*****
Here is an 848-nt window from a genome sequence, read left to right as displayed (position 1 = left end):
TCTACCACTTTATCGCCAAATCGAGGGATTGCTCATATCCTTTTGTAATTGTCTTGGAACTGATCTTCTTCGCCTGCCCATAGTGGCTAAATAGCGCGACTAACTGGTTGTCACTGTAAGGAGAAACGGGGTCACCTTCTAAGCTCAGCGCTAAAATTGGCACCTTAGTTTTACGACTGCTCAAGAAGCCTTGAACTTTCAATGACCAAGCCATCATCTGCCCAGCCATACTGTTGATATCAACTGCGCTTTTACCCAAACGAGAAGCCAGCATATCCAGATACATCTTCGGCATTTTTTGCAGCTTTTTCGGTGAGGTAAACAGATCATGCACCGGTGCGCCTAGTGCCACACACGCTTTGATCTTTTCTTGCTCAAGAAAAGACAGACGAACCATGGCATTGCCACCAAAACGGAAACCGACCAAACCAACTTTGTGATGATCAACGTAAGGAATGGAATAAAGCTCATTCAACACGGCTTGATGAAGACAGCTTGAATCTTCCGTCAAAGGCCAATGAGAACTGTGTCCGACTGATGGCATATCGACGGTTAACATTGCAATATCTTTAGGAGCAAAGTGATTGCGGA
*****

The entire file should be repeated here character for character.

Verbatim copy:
Here is an 848-nt window from a genome sequence, read left to right as displayed (position 1 = left end):
TCTACCACTTTATCGCCAAATCGAGGGATTGCTCATATCCTTTTGTAATTGTCTTGGAACTGATCTTCTTCGCCTGCCCATAGTGGCTAAATAGCGCGACTAACTGGTTGTCACTGTAAGGAGAAACGGGGTCACCTTCTAAGCTCAGCGCTAAAATTGGCACCTTAGTTTTACGACTGCTCAAGAAGCCTTGAACTTTCAATGACCAAGCCATCATCTGCCCAGCCATACTGTTGATATCAACTGCGCTTTTACCCAAACGAGAAGCCAGCATATCCAGATACATCTTCGGCATTTTTTGCAGCTTTTTCGGTGAGGTAAACAGATCATGCACCGGTGCGCCTAGTGCCACACACGCTTTGATCTTTTCTTGCTCAAGAAAAGACAGACGAACCATGGCATTGCCACCAAAACGGAAACCGACCAAACCAACTTTGTGATGATCAACGTAAGGAATGGAATAAAGCTCATTCAACACGGCTTGATGAAGACAGCTTGAATCTTCCGTCAAAGGCCAATGAGAACTGTGTCCGACTGATGGCATATCGACGGTTAACATTGCAATATCTTTAGGAGCAAAGTGATTGCGGA